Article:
The continent of Africa is rich in minerals needed by Western economies, but rather than forming the basis for economic growth the mining industry contributes very little to African development*BR**BR*Investigating the impact of the 2003 Extractive Industries Review on a number of African countries, the contributors find that a key dimension of the problem lies in the regulatory frameworks imposed on the African countries by the IMF and World Bank. *BR**BR*They aim to convince academics, governments and industry that regulation needs to be reformed to create a mining industry favourable to social and economic development and environmental protection.
Bonnie Campbell is Professor of Political Economy at the department of Political Science at the University of Quebec in Montreal where she heads the Research Chair on Governance and Aid for Development. Her publications include Mining in Africa (Pluto, 2009).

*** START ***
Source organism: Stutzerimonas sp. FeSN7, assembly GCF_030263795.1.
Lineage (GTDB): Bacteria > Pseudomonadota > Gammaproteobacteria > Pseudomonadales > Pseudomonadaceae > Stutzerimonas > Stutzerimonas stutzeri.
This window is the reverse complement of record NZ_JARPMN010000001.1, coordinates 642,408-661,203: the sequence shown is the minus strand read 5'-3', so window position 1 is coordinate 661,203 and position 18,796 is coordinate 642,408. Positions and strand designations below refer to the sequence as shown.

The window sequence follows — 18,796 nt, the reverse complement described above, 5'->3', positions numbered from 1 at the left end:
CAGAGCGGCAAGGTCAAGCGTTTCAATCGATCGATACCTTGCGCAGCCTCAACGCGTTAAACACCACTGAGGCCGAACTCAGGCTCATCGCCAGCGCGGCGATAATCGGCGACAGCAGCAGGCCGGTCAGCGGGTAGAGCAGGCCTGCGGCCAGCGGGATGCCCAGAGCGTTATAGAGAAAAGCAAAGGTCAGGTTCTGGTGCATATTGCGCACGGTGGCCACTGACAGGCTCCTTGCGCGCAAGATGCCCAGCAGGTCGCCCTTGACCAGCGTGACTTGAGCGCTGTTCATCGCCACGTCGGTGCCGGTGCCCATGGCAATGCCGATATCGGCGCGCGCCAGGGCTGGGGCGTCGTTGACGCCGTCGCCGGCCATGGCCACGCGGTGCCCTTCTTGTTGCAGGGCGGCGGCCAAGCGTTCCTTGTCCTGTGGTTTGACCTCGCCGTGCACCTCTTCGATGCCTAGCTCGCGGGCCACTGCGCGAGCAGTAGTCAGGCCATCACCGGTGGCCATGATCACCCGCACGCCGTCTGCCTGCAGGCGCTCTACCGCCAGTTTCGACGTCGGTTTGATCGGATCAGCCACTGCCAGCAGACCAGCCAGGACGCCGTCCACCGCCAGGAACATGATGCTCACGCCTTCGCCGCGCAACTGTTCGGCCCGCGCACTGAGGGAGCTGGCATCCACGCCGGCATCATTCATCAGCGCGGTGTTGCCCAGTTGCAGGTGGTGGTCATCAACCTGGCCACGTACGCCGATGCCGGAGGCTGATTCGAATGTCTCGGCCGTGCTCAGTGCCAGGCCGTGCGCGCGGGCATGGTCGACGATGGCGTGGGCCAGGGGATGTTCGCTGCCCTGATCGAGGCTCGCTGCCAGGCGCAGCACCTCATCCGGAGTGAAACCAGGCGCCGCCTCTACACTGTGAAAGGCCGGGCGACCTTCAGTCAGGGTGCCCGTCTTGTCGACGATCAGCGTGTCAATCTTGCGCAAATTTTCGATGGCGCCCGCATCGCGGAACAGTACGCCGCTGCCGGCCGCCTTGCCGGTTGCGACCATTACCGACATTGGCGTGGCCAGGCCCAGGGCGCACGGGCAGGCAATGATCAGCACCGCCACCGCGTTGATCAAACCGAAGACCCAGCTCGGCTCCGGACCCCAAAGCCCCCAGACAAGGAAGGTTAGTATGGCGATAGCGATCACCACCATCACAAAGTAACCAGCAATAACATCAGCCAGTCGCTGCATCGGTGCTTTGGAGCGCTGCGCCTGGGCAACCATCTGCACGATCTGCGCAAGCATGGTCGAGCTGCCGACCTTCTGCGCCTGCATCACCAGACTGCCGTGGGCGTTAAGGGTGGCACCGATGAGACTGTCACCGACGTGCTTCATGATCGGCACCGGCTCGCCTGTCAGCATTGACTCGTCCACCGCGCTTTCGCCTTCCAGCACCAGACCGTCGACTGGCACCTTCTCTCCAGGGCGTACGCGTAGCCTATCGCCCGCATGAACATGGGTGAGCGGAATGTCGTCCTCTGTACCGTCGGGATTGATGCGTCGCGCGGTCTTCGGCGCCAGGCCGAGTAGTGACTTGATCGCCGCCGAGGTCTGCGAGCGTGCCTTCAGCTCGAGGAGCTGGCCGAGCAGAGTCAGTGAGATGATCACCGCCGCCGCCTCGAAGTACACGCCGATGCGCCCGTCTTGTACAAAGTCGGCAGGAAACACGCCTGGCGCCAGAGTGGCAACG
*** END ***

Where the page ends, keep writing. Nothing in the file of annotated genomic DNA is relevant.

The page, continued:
Acknowledgements Introduction 1. The Fiscal Regime of Minerals and Mining Law of Ghana: Implications for National Economic Development and Poverty Reduction 2. The Contribution of the Guinean Bauxite-Aluminium Sector to the Challenges of Development and Poverty Reduction in Guinea 3. Poverty Reduction and the Protection of the Environment in Mali: Assessing the Renewal of the Role of the World Bank Group 4. Mining Development and Protection of the Environment in Madagascar. The Tolagnaro QMM Project in the Context of the Extractive Industries Review 5. Governance, Human Rights and the Mining Sector in the Democratic Republic of Congo Conclusion: What Development Model? What Governance Agenda? Index